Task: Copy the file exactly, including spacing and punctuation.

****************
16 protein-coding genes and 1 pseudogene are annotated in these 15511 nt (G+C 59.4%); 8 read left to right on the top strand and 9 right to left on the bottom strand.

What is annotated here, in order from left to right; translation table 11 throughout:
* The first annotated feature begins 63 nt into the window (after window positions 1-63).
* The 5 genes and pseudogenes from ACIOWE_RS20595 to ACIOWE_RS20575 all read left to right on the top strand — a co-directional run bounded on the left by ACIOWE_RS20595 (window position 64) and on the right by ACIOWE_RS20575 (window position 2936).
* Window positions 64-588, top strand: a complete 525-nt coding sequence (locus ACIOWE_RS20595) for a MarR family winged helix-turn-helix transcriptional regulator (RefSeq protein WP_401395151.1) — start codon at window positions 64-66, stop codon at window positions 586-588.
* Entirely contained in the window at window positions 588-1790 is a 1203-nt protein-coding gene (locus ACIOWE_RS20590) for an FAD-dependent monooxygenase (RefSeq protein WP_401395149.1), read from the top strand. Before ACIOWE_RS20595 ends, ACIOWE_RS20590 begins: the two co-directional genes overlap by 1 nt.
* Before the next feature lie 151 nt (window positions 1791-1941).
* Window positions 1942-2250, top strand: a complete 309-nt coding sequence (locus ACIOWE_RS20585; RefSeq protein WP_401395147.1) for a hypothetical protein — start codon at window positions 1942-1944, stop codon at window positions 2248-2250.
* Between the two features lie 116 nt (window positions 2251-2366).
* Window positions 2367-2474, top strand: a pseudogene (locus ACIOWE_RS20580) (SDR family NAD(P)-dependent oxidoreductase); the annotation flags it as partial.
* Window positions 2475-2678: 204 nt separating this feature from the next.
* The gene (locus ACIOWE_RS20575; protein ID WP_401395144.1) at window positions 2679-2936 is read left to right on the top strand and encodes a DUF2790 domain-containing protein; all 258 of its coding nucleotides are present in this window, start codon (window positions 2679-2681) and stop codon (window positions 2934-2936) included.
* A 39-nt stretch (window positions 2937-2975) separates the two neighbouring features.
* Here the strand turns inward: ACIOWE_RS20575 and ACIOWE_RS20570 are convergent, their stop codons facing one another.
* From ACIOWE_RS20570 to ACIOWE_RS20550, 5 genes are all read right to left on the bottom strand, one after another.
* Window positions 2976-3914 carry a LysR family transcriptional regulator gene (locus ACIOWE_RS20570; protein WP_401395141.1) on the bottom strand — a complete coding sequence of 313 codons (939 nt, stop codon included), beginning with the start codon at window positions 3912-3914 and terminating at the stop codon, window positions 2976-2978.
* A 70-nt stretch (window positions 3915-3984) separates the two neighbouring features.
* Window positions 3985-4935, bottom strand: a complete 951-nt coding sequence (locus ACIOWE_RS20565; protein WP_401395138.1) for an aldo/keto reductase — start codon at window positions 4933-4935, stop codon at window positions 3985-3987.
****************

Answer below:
16 protein-coding genes and 1 pseudogene are annotated in these 15511 nt (G+C 59.4%); 8 read left to right on the top strand and 9 right to left on the bottom strand.

What is annotated here, in order from left to right; translation table 11 throughout:
* The first annotated feature begins 63 nt into the window (after window positions 1-63).
* The 5 genes and pseudogenes from ACIOWE_RS20595 to ACIOWE_RS20575 all read left to right on the top strand — a co-directional run bounded on the left by ACIOWE_RS20595 (window position 64) and on the right by ACIOWE_RS20575 (window position 2936).
* Window positions 64-588, top strand: a complete 525-nt coding sequence (locus ACIOWE_RS20595) for a MarR family winged helix-turn-helix transcriptional regulator (RefSeq protein WP_401395151.1) — start codon at window positions 64-66, stop codon at window positions 586-588.
* Entirely contained in the window at window positions 588-1790 is a 1203-nt protein-coding gene (locus ACIOWE_RS20590) for an FAD-dependent monooxygenase (RefSeq protein WP_401395149.1), read from the top strand. Before ACIOWE_RS20595 ends, ACIOWE_RS20590 begins: the two co-directional genes overlap by 1 nt.
* Before the next feature lie 151 nt (window positions 1791-1941).
* Window positions 1942-2250, top strand: a complete 309-nt coding sequence (locus ACIOWE_RS20585; RefSeq protein WP_401395147.1) for a hypothetical protein — start codon at window positions 1942-1944, stop codon at window positions 2248-2250.
* Between the two features lie 116 nt (window positions 2251-2366).
* Window positions 2367-2474, top strand: a pseudogene (locus ACIOWE_RS20580) (SDR family NAD(P)-dependent oxidoreductase); the annotation flags it as partial.
* Window positions 2475-2678: 204 nt separating this feature from the next.
* The gene (locus ACIOWE_RS20575; protein ID WP_401395144.1) at window positions 2679-2936 is read left to right on the top strand and encodes a DUF2790 domain-containing protein; all 258 of its coding nucleotides are present in this window, start codon (window positions 2679-2681) and stop codon (window positions 2934-2936) included.
* A 39-nt stretch (window positions 2937-2975) separates the two neighbouring features.
* Here the strand turns inward: ACIOWE_RS20575 and ACIOWE_RS20570 are convergent, their stop codons facing one another.
* From ACIOWE_RS20570 to ACIOWE_RS20550, 5 genes are all read right to left on the bottom strand, one after another.
* Window positions 2976-3914 carry a LysR family transcriptional regulator gene (locus ACIOWE_RS20570; protein WP_401395141.1) on the bottom strand — a complete coding sequence of 313 codons (939 nt, stop codon included), beginning with the start codon at window positions 3912-3914 and terminating at the stop codon, window positions 2976-2978.
* A 70-nt stretch (window positions 3915-3984) separates the two neighbouring features.
* Window positions 3985-4935, bottom strand: a complete 951-nt coding sequence (locus ACIOWE_RS20565; protein WP_401395138.1) for an aldo/keto reductase — start codon at window positions 4933-4935, stop codon at window positions 3985-3987.